WASHINGTON — Fleet operator Viasat, already in the middle of building a trio of high-capacity broadband satellites, has started work on a next-generation constellation, CEO Mark Dankberg said Aug. 8.
A ViaSat-4 series is in early development, extensively leveraging research and development on the 1-terabit-per-second or more ViaSat-3 satellites, Dankberg said during an earnings call.
Viasat plans to launch its first ViaSat-3 satellite over the Americas in early 2021, Dankberg said, with the second launching about six months later to cover Europe, the Middle East and Africa. The third should launch over the Asia-Pacific before the end of 2022, he said.
ViaSat-3 is the highest capacity geostationary satellite system under development in the world, followed by Hughes Network Systems’ Jupiter-3 and Eutelsat Communications Konnect VHTS, both of which are expected to carry 500 gigabits per second of capacity when they launch in 2021.
Dankberg, whose long standing conviction is that consumers want large quantities of cheap bandwidth, said to expect even more capacity from ViaSat-4.
“What we’re aiming for and what we expect is to have another pretty significant improvement relative to the ViaSat-3 series,” he said. “We call it ViaSat-4 because it’s really an embellishment of ViaSat-3.”
Dankberg declined to give specifics about ViaSat-4, such as number of spacecraft and when they would be in orbit. The company is gauging trade-offs on schedule, performance and cost, he said, with the expectation of releasing those details later this year, he said.
GEO is best, but LEO can help
Dankberg said Viasat has closely examined low-Earth-orbit broadband constellation regulatory filings, and is impressed by the payload architectures of some proposed systems. Nonetheless, Viasat views the geosynchronous orbit as the best place to deliver satellite internet.
“We really like our approach because it allows us to deliver, we think, the most bandwidth per dollar invested into the places that have the most demand, and then we can reinforce those,” he said. “That’s really difficult to do with the low-Earth-orbit satellites.”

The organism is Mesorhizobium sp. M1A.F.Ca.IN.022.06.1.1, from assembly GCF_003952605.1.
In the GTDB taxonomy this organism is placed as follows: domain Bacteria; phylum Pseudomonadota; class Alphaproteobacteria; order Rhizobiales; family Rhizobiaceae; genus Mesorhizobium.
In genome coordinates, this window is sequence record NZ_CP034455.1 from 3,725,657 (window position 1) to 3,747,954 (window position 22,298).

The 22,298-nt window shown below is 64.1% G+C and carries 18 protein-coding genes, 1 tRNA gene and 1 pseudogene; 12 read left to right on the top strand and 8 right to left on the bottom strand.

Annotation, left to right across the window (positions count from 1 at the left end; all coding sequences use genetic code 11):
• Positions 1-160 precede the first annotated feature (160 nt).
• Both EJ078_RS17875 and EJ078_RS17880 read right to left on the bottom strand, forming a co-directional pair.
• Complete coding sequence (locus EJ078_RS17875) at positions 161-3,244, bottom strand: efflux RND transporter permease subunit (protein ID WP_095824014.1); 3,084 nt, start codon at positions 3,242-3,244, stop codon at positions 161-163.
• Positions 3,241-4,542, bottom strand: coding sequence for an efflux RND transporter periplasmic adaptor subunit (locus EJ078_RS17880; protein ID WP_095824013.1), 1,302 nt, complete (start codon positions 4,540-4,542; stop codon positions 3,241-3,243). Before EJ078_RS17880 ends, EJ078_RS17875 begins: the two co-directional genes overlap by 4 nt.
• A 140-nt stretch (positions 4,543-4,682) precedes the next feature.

A difference with LEO constellations is that they require many more satellites — dozens, hundreds, or even thousands depending on altitude — to provide global coverage. Increasing the capacity of a LEO system means adding batches of new satellites, whereas in GEO a single satellite can provide a significant boost.
But LEO satellites have much lower signal lag because of their proximity to the Earth, potentially making them more suitable for services like voice calls and online gaming.
Dankberg said Viasat is evaluating “combining our geosynchronous satellites with either lower latency terrestrial infrastructure, and in some cases lower latency LEO satellites if they’re available, to deliver a hybrid GEO-LEO experience.”
Dankberg did not mention a medium-Earth-orbit constellation idea for which Viasat requested U.S. regulators grant spectrum almost three years ago. Viasat is working with some LEO constellation ventures, he said, but described that effort as a “very technically complex space.”
On the terrestrial side, Dankberg said Viasat is working on a hybrid router that could combine low-latency but data-constrained terrestrial networks with high-throughput, but comparatively high-latency satellite capacity. Viasat is in early alpha testing of that technology, he said.
Paying for ViaSat-4
Dankberg said research and development for ViaSat-4 should hover around 5% of company revenues.
Viasat reported $537 million in revenue for the months of April, May and June, constituting a 22% increase in quarterly revenue.
The addition of customers on ViaSat-2, which launched in summer 2017, is fueling much of that growth, particularly in residential broadband and in-flight Wi-Fi, Viasat Chief Financial Officer Shawn Duffy said.
Viasat currently operates three satellites — Wildblue-1, ViaSat-1 and ViaSat-2 — and has a prepaid lifetime lease for Ka-band capacity on Telesat’s Anik F2 satellite. The company is also adding subscribers in Brazil after a court there approved its use of capacity on Telebras’ SGDC-1 satellite.
Duffy said Viasat is connecting thousands of locations with the SGDC-1 satellite, and should reach 15,000 sites by year’s end.
Viasat reported a net loss of $11.5 million, an amount the company stemmed by 66% from the prior quarter.
Not counting defense-sector Indefinite Delivery, Indefinite Quantity agreements and optional contract extensions, Viasat tallied $1.84 billion in backlogged business. Duffy said the company has more than $1 billion in such agreements and options not counted in backlog, but that are still anticipated to boost revenue should government customers make use of them.